Add to the stories of 1000 young people in the last of our Firebird Lab workshops on 14 July, in a finale performance and workshop.

This weekend is the exciting finale of ‘The Firebird Lab’, our cultural residency at the Imagination Lab from practitioners BitterSuite. 

They’re busy transforming the Imagination Lab with set designer Natalie Dean into magical, multi-sensory and interactive set complete with a forest of imagination, tunnel of feathers, fiery artworks and a beautiful soundscape of young people voices. 

This is the set for a new, collaborative story created by over 1000 young people since May. But we don’t know how it ends and we need your help to complete it!

Iow The Flowing Bird – a collaborative, multi-sensory story

‘Iow The Flowing Bird’ is a story and performance that’s been created by the imaginations of 1000 people from across London, but it’s not finished yet. 

Our young collaborators have been responding to different sections of the classical masterpiece ‘The Firebird’ by Stravinsky, and now all those ideas have been transformed into this imaginative, playful and immersive experience. 

All kinds of wonder have been shared, including jewelled lions, a fire phoenix, Tom and Jerry chases, unicorns, battles and more. Iow is a character created by young people who takes a journey through this imagined landscape – and you can join them. On 14 July you can help add your ideas to this finale performance.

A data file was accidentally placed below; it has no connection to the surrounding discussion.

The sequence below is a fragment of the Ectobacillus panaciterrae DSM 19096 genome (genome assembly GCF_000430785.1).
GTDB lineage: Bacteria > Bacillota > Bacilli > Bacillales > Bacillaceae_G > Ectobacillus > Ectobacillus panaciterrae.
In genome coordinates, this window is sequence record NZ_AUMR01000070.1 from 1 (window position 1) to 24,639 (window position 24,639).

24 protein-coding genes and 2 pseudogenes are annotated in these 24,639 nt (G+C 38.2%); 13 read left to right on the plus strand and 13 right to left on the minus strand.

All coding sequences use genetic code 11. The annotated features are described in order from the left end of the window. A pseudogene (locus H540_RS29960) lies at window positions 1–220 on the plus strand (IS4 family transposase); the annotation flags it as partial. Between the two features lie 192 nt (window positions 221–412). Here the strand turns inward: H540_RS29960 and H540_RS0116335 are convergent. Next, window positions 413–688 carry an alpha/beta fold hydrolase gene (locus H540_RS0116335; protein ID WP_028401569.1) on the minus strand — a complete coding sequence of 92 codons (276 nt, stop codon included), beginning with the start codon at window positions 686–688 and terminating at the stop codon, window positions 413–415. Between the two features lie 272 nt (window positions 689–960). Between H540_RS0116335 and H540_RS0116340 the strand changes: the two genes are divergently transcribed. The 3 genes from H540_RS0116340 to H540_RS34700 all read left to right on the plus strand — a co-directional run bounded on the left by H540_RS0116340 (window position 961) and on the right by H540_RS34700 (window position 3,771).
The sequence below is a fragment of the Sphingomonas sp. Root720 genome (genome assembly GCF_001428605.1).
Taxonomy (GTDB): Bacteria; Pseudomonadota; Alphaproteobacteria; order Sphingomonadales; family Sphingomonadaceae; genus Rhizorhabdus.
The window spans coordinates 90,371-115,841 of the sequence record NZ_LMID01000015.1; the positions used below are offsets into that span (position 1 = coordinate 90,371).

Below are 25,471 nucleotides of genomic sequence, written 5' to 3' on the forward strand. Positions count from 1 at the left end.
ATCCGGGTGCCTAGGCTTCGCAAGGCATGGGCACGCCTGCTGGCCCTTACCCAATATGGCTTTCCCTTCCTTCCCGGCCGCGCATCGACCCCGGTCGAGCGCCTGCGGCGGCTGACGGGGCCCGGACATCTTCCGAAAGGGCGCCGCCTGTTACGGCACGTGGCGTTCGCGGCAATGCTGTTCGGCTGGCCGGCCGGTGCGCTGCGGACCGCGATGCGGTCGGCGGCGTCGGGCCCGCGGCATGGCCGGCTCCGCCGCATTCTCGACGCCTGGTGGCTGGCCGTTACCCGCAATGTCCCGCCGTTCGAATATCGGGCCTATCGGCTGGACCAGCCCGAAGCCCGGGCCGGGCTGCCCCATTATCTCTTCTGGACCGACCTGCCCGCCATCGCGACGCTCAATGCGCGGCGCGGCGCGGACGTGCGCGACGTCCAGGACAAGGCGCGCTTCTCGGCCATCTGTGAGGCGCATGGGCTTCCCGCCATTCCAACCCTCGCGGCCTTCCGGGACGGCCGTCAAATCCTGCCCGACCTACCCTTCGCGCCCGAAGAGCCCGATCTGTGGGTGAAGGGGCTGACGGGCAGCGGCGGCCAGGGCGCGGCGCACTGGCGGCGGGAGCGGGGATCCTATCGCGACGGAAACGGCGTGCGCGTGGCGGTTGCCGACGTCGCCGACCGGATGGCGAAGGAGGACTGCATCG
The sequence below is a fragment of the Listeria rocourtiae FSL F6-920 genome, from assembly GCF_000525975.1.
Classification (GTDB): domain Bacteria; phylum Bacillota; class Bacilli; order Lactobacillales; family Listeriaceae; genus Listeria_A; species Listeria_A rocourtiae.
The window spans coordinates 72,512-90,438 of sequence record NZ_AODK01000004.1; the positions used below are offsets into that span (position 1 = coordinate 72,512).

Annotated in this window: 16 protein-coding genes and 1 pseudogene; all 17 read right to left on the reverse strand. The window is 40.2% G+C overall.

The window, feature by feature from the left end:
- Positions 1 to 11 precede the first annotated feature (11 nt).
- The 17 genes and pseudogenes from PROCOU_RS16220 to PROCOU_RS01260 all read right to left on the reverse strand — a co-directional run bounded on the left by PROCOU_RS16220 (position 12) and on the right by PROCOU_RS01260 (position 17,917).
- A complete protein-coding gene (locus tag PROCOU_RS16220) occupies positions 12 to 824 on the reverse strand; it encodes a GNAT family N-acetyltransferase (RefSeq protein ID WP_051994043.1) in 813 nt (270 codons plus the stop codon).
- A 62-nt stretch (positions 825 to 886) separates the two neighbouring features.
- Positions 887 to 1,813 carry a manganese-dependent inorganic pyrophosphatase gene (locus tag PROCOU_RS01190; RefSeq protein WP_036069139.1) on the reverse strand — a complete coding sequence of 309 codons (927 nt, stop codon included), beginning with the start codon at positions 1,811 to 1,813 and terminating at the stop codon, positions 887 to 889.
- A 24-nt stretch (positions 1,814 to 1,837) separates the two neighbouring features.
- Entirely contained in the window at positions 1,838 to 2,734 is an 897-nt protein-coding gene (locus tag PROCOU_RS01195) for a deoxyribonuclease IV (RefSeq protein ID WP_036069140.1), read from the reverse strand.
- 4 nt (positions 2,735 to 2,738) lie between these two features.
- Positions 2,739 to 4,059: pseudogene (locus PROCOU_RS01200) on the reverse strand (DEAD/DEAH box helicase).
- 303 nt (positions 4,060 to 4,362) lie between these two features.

Inside this den of imagination you can explore and uncover the secrets of the music and listen to stories in the voices of young people. The workshop and performance will be led by BitterSuite’s artistic director and classical composer Stephanie Singer and dancer and movement facilitator Linzy Na Nakorn 

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The story so far…

Since May, BitterSuite have been working with primary school classes, families and adults to understand and collect responses to different sections of the musical piece, The Firebird. The project has aimed to boost children’s ability to understand the feelings of others, and share their own feelings, by sharing and exploring different responses to the same musical stimulus. Guided by Bittersuite, the young participants explored different ways of imaginative listening developing new languages for sharing their emotions – through textures, movement, pictures, sounds and smells.

“I was impressed to see how the kids had to courage to express themselves. It’s explicit for the parents to be involved. It’s really good.”
Parent

Classical music is known to inspire ideas and emotions and with this as a starting point, this collaborative piece has been growing through many voices and ideas over time. Through this process, children have been understanding empathy and finding ways to grow their empathetic responses.  

Now, those ideas are being turned into this immersive final performance. 

Dancer and movement facilitator Linzy Na Nakorn explains more about how the children’s ideas have shaped ‘Iow The Flowing Bird’: